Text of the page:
A tacheometer is a theodolite, which is used to measure angles as well as distances.
Polar coordinates and differences in altitude are determined from the instrument position, thereby obtaining all the data necessary for mapping in a single operation.
When recording an area topographically, the actual surveying must be preceded by a detailed inspection of the terrain in order to distinguish the archaeological objects from other structures. A prism (reflector) is held up on the chosen points in the terrain and aimed at with the tacheometer (cf. fig. left). (Modern instruments allow measuring without a reflector. The point is displayed by a laser dot.)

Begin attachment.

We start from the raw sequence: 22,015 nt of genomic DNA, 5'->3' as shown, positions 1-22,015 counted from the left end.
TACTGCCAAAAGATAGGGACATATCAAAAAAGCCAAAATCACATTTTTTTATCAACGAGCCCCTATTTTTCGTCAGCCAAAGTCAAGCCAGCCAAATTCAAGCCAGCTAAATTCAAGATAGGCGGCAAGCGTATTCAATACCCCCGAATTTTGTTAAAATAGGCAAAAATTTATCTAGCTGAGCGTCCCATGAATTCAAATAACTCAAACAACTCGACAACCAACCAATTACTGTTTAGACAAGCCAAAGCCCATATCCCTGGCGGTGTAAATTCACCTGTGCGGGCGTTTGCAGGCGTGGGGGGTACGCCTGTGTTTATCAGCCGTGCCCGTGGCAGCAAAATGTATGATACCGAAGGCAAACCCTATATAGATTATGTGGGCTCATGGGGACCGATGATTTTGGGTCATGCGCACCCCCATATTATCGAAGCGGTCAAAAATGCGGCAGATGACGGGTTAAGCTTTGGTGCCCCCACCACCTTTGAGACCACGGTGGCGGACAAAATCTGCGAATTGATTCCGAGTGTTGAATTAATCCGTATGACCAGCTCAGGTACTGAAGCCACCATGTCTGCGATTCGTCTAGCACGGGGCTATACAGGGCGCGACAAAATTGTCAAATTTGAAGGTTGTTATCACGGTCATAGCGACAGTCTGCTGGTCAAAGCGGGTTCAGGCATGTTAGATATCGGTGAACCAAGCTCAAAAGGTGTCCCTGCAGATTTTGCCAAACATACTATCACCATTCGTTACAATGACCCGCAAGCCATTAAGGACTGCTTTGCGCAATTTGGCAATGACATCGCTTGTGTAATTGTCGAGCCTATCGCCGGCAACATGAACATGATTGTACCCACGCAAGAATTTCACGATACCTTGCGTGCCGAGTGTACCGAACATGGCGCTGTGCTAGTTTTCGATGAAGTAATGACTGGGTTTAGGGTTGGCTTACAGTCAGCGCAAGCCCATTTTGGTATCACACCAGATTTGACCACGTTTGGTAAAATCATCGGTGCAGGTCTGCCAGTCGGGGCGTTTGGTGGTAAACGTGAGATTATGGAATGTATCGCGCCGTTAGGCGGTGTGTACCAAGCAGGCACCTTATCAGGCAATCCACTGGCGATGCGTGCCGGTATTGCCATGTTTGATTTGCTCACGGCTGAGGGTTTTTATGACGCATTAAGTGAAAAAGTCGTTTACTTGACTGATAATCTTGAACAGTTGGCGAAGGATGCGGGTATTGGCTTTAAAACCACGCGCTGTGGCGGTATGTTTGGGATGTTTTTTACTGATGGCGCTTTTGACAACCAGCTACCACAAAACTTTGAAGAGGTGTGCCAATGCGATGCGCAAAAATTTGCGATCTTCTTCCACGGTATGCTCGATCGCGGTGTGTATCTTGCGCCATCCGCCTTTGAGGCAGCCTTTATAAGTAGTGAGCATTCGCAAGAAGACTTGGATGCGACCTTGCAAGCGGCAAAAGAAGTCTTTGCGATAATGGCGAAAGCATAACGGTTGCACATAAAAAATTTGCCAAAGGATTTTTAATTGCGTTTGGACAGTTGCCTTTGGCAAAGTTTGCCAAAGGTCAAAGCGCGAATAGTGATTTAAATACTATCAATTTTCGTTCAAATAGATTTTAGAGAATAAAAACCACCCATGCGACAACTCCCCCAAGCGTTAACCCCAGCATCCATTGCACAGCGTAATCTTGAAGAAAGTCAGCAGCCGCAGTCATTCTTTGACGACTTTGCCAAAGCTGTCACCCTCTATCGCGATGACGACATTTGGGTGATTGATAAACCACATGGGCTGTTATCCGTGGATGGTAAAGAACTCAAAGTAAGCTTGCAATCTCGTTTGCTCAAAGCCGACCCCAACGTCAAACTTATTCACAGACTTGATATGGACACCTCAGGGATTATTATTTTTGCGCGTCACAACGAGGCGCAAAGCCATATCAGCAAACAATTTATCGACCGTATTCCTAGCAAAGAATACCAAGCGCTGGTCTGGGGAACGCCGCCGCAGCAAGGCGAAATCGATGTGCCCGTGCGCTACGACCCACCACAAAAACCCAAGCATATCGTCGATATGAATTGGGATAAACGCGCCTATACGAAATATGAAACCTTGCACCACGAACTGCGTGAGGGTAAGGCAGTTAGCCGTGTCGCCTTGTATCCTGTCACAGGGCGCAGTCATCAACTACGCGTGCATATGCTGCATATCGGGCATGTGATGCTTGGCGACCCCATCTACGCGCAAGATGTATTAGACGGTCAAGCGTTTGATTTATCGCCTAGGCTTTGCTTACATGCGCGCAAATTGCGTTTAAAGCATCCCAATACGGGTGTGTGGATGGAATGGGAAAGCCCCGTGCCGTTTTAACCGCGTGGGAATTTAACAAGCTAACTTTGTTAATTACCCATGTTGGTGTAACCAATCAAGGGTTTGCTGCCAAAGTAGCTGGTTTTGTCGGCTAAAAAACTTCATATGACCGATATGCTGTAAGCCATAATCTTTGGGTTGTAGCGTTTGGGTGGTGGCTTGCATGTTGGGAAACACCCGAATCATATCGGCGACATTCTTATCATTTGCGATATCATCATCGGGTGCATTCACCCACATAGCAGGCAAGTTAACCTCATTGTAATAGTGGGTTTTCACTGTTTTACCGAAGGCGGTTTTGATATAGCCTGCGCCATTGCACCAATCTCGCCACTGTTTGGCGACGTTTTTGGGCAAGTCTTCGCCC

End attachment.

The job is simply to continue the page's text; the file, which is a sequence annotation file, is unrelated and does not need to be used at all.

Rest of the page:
During the surveying process, all measured points are sketched in a so-called draft map. The true to scale depiction of the terrain in a map is carried out later. Besides ground plans of trackways and walls etc., contour lines serve to illustrate the shape of the terrain.
Fig. left: Surveying points using a tacheometer (Photograph: E.Laufer, Archäologie-AG Usingen)
Fig. right: Geodolite made by Geotronics in Sweden.
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